5. After a minimum of 24 hours, check to see if the batter has risen well/fermented. You’ll know if you see tiny air bubbles on its surface. The longer you wait, the more sour (and tastier) the batter will be.
  6. Stir the batter well and add 1 tablespoon of salt.
  7. Heat a flat griddle or very large frying pan over medium-high heat. Using a rounded ladle, pour ¼ cup of the batter in the center. Starting in the middle, make concentric circles to spread the batter evenly and thinly to make a crepe-like round. Drizzle an espresso spoon or two of oil around the edges to crisp up the perimeter of dosa.
  8. When air bubbles start to appear and the underside seems golden, take a spatula and lift around the perimeter of the dosa to make sure it’s not sticking, then flip the dosa carefully. Make sure the spatula goes in under the dosa enough so that the dosa doesn’t fold when you try to flip it.
  9. Once flipped, just heat through the other side of the dosa through for a minute. Remove from the heat, add a few tablespoons of the aloo masala mixture to one half of the dosa, close to form a half-moon, and serve right away with chutney. Uncooked, the dosa batter will keep in the fridge for up to a week.
  10. To make the aloo masala:
  11. Bring a pot of water to boil over high heat. Once the water boils, add the potatoes. Cook for about 10 minutes, until tender, then drain in a colander. Using a wooden spoon, smash half of the potatoes while leaving the other half in cubes. Stir to distribute the smashed potatoes among the cubes and set aside.
  12. Using a wok or large skillet, heat the oil over medium. Add the mustard seeds and cook for about 1 minute, until they begin to pop. Once the seeds begin popping, add the urad dal and cook for 1 to 2 minutes more, until toasted and golden.
  13. Add the onion and green chiles and cook, stirring, for 5 to 7 minutes, until the onions are translucent. Add the turmeric powder and mix well.
  14. After another minute, add the smashed potatoes and cook, stirring frequently, until the masala is distributed evenly and potatoes are warmed through. If the mixture seems dry, add a splash of water. Add 1 teaspoon of kosher salt, or more as needed. Remove from the heat. Garnish with lemon juice and chopped cilantro.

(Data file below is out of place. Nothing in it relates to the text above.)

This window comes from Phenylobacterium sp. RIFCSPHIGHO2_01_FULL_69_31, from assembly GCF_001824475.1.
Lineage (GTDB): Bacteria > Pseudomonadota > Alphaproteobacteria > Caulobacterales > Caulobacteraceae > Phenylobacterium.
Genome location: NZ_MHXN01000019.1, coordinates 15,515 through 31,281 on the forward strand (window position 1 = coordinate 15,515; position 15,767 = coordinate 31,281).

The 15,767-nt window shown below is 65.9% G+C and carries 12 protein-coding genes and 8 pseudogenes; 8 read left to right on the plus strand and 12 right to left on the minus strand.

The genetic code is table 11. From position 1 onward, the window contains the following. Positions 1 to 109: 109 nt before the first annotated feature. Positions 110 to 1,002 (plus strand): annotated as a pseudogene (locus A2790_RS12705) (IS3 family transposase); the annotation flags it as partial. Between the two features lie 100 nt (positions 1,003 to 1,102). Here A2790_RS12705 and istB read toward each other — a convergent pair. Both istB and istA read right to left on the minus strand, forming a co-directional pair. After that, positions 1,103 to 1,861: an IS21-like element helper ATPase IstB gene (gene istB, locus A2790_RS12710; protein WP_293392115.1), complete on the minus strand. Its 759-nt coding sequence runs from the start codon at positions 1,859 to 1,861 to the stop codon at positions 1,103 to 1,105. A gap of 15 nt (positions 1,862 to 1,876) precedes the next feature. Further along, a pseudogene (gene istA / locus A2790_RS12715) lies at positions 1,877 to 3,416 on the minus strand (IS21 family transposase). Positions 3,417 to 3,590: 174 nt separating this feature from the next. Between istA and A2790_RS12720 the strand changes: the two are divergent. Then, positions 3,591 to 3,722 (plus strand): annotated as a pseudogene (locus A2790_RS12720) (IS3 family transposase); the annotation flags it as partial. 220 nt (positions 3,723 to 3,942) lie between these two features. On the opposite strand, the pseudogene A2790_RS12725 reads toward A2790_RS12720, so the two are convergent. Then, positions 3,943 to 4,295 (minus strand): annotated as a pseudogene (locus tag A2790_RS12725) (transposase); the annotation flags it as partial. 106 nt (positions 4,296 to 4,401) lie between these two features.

15. To make the coconut chutney:
  16. In a small pan over medium heat,, heat 1 teaspoon of the oil. Add the chana dal and cook for 1 to 2 minutes, until golden.
  17. In a blender, blend the coconut, roasted chana dal with oil, green chiles, and salt to a fine paste. Add the water, 1 tablespoon or so at a time, as needed to help the mixture blend. Transfer the chutney to a small bowl and set aside.
  18. Make the tadka: In a small saucepan or skillet over medium heat, heat the canola oil. Add the mustard seeds and cook for about 1 minute, until they begin to pop. Once popping, add the urad dal, red chile, and asafetida and cook for 1 to 2 minutes more, until the dal is golden.
  19. Add the curry leaves (be careful not to stand too close to the pan when you do this step because fresh curry leaves have a lot of oil in them and will react to the oil in the pan by splattering) and cook, stirring, for 10 to 15 seconds, then pour over coconut chutney and mix well.

See what other Food52ers are saying.

  • Nancy
  • So sett
    So sett
  • Licole Paroly
    Licole Paroly
  • MBE
  • Panfusine

14 Reviews

tallholl August 26, 2020
The dosas turned out wonderfully! Because I didn't rinse the rice and lentils before soaking, I drained and rinsed them after soaking, then added enough fresh water to get them to blend into a batter that looked like the right texture. The batter puffed up beautifully overnight; I put the pot in the oven with the light on to keep it warm. I had some trouble getting the heat and amount of oil right on my cast iron skillet to keep the batter from sticking or getting burnt, but once I figured it out this recipe made super light and crispy dosas. They were delicious with yogurt and the aloo masala!